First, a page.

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Bicycling to Romania

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Bicycling to Romania

These days of reception work at a hostel in Budapest are coming to an end. I only have twelve days until I should be in the concrete canary cage of New York City. I am going to have to breathe in a lot of fresh air now to last through these next few months of city living.

As I look at a map of Europe, I find that there is no fresher air than in Romania, and the bicycle is the best vehicle for the taking in of such air. So I am getting the bags packed, the emails written, and the blog posts up; I am getting ready to bicycle to Romania.
Wade from Vagabond Journey.com
in Budapest, Hungary- August 15, 2008
Travelogue Travel Photos

I bought a really good road atlas yesterday. The thing costs me $20. But I know that there is a huge deficit in the quality of a good road atlas compared to that of a bad one. I could have saved $7 and purchased a poor atlas, but then I would still have been paying $13 for a piece of crap. I do not like buying things, and, when I do, I try to buy the best quality things I can. For I know that needing to purchase a cheap thing multiple times to compensate for its poor quality is more expensive than spending a little money and buying a good thing once and using it for a long time. If I am going to go through the ardor of buying, I am going to buy something good.

Map of Romania

So I have a really good road atlas to Europe which includes Turkey, Syria, Armenia, Georgia, and parts of Iraq. This atlas even has the smaller routes numbered and labeled. It is amazing to me how many maps include roads without any semblance of a label. This is pointless. For how will I know when I am at an intersection if the route is not properly demarcated on my map?

I can’t. I would have to guess.

Guess working directions in a car is one thing, on a bicycle it is quite another. When on a bike I do not want to have to guess if the road on my map is the one that I am riding on, as one wrong turn can take an entire day to correct. (But, then again, if I have no destination, I have no worries; if I have no worries, I do not need a map. But if I do happen to have a destination, then I want a good freaking map.) So I dropped a little money and bought an atlas that I can use for traveling in Europe for years to come.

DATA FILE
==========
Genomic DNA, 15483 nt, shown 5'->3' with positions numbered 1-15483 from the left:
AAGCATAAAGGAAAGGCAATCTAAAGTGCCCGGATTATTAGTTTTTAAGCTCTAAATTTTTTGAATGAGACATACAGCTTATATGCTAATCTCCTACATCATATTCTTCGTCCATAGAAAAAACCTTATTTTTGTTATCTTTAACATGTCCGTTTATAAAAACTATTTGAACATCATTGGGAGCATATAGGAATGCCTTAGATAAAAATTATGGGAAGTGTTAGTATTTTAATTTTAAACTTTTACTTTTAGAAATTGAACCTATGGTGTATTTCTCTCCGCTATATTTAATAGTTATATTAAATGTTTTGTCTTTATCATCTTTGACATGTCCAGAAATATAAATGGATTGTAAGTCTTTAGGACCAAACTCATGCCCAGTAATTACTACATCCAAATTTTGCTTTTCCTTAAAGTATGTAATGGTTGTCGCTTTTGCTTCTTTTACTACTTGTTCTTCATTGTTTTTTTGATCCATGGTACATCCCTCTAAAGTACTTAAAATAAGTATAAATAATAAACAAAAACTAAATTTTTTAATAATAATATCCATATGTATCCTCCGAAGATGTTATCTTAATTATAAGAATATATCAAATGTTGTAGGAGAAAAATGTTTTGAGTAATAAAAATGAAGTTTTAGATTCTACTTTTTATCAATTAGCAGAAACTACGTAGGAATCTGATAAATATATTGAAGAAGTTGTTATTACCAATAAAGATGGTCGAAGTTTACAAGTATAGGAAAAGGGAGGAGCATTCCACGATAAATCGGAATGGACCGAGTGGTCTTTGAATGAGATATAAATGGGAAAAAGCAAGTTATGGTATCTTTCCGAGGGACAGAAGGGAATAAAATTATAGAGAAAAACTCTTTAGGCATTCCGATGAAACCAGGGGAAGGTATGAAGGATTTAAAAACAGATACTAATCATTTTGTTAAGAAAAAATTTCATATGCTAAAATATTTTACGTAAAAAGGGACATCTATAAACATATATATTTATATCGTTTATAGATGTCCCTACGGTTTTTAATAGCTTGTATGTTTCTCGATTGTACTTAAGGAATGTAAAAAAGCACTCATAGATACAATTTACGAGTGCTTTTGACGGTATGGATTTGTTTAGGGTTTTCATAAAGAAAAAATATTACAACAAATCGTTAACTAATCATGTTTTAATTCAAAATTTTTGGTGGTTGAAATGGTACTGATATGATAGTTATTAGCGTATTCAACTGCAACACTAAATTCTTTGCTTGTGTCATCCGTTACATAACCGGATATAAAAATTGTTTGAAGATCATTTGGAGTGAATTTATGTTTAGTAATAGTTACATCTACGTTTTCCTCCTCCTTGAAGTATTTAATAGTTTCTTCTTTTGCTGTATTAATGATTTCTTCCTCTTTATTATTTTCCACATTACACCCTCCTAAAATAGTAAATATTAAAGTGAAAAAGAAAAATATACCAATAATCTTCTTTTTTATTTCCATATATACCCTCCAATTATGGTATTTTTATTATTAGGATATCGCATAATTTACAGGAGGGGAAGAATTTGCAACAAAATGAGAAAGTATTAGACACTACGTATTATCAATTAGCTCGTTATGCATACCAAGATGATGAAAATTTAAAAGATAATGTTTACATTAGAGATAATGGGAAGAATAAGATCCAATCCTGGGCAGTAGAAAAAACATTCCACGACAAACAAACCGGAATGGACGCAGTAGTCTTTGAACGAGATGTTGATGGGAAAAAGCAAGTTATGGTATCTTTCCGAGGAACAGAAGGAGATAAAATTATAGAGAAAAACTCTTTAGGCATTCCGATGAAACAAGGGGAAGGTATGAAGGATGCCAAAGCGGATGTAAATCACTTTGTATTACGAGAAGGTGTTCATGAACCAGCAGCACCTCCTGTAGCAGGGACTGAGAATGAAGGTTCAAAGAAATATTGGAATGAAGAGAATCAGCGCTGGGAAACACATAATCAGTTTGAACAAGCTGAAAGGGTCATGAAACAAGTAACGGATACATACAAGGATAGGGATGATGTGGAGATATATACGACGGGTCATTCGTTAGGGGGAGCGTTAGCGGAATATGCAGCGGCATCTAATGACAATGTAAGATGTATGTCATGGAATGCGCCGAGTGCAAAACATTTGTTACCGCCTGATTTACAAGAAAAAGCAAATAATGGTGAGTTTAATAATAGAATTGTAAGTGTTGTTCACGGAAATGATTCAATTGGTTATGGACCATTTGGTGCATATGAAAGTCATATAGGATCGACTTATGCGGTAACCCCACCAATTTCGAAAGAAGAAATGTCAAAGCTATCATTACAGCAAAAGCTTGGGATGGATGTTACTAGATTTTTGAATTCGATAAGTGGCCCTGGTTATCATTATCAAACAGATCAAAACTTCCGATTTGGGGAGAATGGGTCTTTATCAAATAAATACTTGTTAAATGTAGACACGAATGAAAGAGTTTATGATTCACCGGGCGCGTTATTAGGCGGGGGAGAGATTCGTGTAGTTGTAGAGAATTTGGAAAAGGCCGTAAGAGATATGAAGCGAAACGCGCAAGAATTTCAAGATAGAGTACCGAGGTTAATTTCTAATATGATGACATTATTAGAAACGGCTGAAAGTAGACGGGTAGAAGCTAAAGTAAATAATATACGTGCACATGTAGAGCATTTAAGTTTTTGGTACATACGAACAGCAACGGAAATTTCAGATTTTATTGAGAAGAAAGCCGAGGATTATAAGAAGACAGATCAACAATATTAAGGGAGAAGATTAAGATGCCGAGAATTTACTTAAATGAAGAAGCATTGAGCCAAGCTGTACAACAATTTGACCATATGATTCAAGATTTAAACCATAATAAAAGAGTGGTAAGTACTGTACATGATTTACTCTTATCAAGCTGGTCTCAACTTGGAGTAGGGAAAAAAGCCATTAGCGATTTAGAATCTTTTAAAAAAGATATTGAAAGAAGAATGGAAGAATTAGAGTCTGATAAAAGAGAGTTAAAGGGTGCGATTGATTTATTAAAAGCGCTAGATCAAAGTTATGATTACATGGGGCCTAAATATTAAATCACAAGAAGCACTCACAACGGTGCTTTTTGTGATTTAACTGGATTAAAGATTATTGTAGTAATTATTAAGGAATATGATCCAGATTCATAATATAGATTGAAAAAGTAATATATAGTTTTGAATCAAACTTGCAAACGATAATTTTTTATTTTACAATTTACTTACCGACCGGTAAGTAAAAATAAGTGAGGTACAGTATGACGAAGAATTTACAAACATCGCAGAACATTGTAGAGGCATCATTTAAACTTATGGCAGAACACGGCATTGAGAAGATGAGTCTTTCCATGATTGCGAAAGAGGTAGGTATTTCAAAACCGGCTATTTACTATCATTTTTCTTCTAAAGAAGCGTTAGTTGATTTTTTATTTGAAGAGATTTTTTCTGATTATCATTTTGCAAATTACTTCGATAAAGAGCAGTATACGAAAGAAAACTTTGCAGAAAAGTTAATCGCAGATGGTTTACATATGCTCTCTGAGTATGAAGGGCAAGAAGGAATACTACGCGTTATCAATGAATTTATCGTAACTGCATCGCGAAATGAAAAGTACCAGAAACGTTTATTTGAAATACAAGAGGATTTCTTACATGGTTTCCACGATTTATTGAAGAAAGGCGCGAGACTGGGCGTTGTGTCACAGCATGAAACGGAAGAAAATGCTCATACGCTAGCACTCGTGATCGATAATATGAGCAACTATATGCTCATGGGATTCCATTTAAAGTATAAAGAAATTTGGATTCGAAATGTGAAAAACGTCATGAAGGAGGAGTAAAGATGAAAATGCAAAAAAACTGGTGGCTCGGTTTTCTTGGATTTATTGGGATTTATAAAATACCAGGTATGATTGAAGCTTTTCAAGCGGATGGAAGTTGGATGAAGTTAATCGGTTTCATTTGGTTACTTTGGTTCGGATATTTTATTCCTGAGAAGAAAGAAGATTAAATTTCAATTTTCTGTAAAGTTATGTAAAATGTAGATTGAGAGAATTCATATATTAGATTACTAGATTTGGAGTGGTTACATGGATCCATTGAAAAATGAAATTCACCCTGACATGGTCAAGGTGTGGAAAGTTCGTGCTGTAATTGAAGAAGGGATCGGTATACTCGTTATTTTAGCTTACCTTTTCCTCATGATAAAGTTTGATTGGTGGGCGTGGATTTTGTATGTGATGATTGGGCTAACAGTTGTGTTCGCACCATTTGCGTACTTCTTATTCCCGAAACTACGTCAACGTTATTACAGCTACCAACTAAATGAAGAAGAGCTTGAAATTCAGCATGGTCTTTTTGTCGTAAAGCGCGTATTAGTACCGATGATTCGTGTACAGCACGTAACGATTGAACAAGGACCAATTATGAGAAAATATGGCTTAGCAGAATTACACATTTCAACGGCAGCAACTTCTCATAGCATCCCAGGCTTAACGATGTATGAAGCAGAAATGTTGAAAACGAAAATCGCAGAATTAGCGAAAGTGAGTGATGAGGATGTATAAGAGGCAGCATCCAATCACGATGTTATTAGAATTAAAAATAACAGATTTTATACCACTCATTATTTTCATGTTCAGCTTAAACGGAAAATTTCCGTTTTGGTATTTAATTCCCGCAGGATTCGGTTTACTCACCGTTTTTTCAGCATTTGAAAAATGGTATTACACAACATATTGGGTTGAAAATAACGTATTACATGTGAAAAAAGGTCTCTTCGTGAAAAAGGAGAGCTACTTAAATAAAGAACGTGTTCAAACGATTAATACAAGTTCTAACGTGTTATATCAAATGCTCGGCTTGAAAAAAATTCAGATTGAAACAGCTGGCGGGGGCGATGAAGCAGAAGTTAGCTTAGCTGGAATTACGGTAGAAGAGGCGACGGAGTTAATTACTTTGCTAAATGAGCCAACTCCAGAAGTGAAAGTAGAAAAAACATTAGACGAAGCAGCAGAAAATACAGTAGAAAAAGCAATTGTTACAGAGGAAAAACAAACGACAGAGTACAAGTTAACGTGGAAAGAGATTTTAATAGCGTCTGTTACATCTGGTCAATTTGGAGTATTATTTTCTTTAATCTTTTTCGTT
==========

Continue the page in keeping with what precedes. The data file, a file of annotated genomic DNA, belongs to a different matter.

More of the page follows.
I opened up this good road atlas yesterday and looked out at Romania: it was all grey mountains, skinny, wavy little lines masquerading as roads, and hardly any dots. The less dots you can find on a map, the fresher and more vibrant the air. I am in a hunt for good air, so I am going to ride out into the rocky, dotless land of Romania and track it down one lung full at a time.

Hopefully, I will become so full of air-substance that I can just float through these next few months of Big City traveling.

I have always dreamed of Romania. I have always dreamed of Gypsies, horse drawn wooden wagons, black felt hats, old dirt encrusted farmers, and rolling hills of perfect, glorious nothing.

Links to previous travelogue entries:

  • Opening Ceremony Beijing Olympics
  • International Study Travel
  • Photo Copy Travel Guides

Bicycling to Romania
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Filed under: Bicycle Travel, Eastern Europe, Europe, Hungary

About the Author:

Wade Shepard is the founder and editor of Vagabond Journey. He has been traveling the world since 1999, through 80 countries. He is the author of the book, Ghost Cities of China, and contributes to Forbes, The Diplomat, the South China Morning Post, and other publications. has written 3135 posts on Vagabond Journey. Contact the author.

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